On July 27, 2009, NERA Economic Consulting became the latest to publish a mid-year analysis of the year to date securities litigation developments. The NERA report, written by Stephanie Plancich and Svetlana Starykh, is entitled "Recent Trends in Securities Class Actions Litigation: 2009 Mid-Year Update," and can be found here. The NERA Report joins the earlier mid-year report of Cornerstone Research (refer here). My own mid-year review can be found here.
The NERA report seemingly reports a higher number of securities class action filings than the earlier reports, although the seeming difference requires some explanation; on closer review, the apparent difference arguably becomes more apparent than real. In addition to an analysis of the first half lawsuit filings, the NERA report also includes a review of the first half securities lawsuit settlements as well.
For the first six months of 2009, NERA reports that there were 127 new securities class action filings. This tally is quite a bit higher than the 87 first half filings that Cornerstone reported in its recent study of first half filings. However the difference may be attributable to a difference in counting methodology. As explained in footnote 2 of the NERA report, "unless cases are consolidated, we report all filings potentially related to the same alleged fraud, if the complaints are filed in different Circuits or if different securities are alleged to be affected by the fraud." Since many of the complaints filed in the first half involve duplicated allegations with multiple complaints filed in different circuits, NERA’s reported number of filings is quite a bit higher than other published reports. NERA notes that "if cases are ultimately consolidated, the data are adjusted." Hence, my statement that the seeming difference in the number of filings may be more apparent than real.
The NERA report notes that the first half filings are on an annualized pace of more than 250 filings, which would be more than in 2008. Consistent with earlier reports, the NERA report does note that the number of filings declined in the second quarter. The NERA report also notes that the first half filings were largely driven by the credit crisis cases and new lawsuits relating to the Ponzi schemes. Over 40% of first half filings were credit crisis related and over 20% were related to the Ponzi scheme allegations. About 67% of first half filings named at least one financial company as a primary co-defendant.
In addition, the NERA report notes that accounting firms have been named as co-defendants in 17.3% of filings, which represents a significant increase from prior years. Cases against foreign domiciled defendants have also increased, with 19 cases or 15% of all cases naming a foreign company as a primary defendant, the highest percentage since the passage of the PSLRA.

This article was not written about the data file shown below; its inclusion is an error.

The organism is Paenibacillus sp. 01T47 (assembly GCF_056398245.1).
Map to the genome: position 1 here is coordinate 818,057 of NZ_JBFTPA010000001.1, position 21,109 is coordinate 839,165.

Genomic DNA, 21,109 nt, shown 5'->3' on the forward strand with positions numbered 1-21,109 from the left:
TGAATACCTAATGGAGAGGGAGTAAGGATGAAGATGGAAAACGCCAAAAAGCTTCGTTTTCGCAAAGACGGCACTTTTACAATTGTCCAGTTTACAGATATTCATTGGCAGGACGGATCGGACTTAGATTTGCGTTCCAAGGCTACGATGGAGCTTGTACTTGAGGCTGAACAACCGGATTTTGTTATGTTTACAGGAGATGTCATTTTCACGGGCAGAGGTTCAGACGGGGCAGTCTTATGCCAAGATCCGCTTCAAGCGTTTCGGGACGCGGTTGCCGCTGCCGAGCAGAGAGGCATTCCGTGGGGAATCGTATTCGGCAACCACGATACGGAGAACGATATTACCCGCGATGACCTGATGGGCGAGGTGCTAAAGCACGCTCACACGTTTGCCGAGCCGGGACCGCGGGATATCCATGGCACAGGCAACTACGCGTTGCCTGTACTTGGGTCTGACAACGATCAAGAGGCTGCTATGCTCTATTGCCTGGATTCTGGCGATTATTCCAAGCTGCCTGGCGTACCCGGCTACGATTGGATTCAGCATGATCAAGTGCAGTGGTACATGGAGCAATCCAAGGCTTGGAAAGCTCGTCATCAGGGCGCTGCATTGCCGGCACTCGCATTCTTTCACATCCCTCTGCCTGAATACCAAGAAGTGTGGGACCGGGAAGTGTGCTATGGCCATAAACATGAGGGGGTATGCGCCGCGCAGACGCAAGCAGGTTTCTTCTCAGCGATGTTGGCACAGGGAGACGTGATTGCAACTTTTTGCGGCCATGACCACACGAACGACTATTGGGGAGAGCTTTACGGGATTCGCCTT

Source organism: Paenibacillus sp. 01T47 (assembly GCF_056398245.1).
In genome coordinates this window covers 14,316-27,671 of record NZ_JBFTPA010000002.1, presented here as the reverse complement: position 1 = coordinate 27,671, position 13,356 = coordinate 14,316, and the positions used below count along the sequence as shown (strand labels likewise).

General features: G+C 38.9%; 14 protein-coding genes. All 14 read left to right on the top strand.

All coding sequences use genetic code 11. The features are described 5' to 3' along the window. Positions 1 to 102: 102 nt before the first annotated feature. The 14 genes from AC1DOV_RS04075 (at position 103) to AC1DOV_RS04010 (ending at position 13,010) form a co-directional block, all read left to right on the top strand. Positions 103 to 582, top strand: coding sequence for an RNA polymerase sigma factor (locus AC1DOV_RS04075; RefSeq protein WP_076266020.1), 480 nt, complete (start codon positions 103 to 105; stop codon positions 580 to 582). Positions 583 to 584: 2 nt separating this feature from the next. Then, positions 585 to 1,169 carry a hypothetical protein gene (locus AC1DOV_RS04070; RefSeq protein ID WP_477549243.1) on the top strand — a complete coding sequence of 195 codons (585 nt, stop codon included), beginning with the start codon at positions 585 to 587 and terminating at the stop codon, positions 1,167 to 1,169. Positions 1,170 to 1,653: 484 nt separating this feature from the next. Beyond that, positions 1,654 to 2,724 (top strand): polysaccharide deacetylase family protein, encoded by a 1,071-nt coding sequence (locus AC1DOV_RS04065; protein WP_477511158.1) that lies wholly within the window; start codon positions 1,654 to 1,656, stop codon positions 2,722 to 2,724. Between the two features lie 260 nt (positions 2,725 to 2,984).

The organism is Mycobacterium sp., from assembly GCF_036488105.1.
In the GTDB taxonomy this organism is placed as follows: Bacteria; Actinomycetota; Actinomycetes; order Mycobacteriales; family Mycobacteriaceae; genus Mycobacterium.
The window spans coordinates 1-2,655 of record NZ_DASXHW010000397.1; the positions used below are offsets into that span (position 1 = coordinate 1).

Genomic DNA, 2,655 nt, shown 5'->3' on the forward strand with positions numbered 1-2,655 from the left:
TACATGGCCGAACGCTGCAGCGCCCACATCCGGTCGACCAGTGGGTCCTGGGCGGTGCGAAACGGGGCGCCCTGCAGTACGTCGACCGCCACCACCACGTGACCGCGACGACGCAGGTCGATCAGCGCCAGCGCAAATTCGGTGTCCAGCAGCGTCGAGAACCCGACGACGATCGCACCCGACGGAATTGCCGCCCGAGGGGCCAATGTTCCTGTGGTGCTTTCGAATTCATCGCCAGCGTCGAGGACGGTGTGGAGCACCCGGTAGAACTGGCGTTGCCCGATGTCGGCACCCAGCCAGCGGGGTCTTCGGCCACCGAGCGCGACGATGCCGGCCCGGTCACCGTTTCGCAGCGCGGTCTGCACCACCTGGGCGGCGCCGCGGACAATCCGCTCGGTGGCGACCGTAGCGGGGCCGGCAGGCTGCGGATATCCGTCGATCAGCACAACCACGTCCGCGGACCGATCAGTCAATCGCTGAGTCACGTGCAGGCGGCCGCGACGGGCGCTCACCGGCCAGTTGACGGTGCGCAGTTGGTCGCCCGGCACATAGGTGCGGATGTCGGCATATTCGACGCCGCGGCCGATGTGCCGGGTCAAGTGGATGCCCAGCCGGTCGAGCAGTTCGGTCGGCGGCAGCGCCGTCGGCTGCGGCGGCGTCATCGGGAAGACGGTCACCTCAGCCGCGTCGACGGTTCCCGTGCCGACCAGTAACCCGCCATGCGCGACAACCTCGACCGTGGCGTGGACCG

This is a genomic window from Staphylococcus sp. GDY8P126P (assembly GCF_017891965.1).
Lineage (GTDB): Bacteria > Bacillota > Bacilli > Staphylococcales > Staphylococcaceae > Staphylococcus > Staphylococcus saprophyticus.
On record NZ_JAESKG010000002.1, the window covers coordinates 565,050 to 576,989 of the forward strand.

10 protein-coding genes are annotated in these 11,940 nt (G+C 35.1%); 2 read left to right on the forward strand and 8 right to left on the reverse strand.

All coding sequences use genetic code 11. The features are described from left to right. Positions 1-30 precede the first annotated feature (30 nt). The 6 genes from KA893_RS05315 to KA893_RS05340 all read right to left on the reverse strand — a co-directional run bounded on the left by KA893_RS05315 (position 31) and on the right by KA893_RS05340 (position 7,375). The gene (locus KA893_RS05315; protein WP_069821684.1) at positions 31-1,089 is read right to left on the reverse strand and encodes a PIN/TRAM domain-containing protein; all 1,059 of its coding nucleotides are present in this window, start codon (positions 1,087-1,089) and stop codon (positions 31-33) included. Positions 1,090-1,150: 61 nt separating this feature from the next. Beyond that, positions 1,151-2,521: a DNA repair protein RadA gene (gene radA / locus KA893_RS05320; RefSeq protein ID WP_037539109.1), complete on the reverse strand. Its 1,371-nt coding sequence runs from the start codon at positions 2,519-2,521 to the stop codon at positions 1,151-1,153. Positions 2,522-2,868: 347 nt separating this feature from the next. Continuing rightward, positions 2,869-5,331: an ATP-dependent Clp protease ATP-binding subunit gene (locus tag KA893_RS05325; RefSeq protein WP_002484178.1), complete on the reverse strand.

In terms of drivers affecting the pace of securities class action lawsuit filings, the report confirms that the filing rate is correlated to overall market volatility, but the relationship is "not tight" and in fact volatility accounts for only about 28% of the variability in quarterly filing levels.
In looking at case resolutions, the report attempts to determine how long on average it takes for these cases to be resolved. Looking back at the cases filed in 2000, the report finds that on average, the time to resolution is 2.9 year, with an average time for dismissals of 1.7 years and settlements it was 3.5 years. Most of the more recent cases, particularly those related to the subprime meltdown and the credit crisis still remain only in their earliest stages, and so it is too early to tell how these cases ultimately will be resolved.
In analyzing case outcomes overtime, the report finds that a higher fraction of cases have been dismissed since the U.S. Supreme Court’s 2005 ruling in Dura Pharmaceuticals, consistent with the hypothesis that defendants are more likely to prevail in a motion to dismiss as a result of that decision.
With respect to settlements so far this year, the NERA report finds that the median securities class action settlement is $8 million, which is about the same as in 2008. Median values have remained very consistent for the past five years.
The average securities class action settlement during the first half of the year has been $43 million, about even with last year’s average and slightly below the average of $49.6 million for the period 2003 to 2009. The high average relative to the median is driven by large outlier settlements. If the settlements above $1 billion are removed, the average for the period 2003 to 2009 drops to $27.6 million, although the year to date average for 2009 settlements remains at $43 million. A substantial number of settlements this year have been over $100 though less than $1 billion.
Median investor losses for cases filed in 2009 ($600 million) are much higher than for cases settled in 2009 ($289 million). Since settlement amounts traditionally have been "strongly correlated" to investor losses, this would seem to suggest that the 2009 cases would be much higher than more recently settled cases. However, given that the companies affected by the credit crisis "may no longer have …substantial resources to make …large settlement payouts" the traditional relationship of settlement amount to investor losses may or may not hold.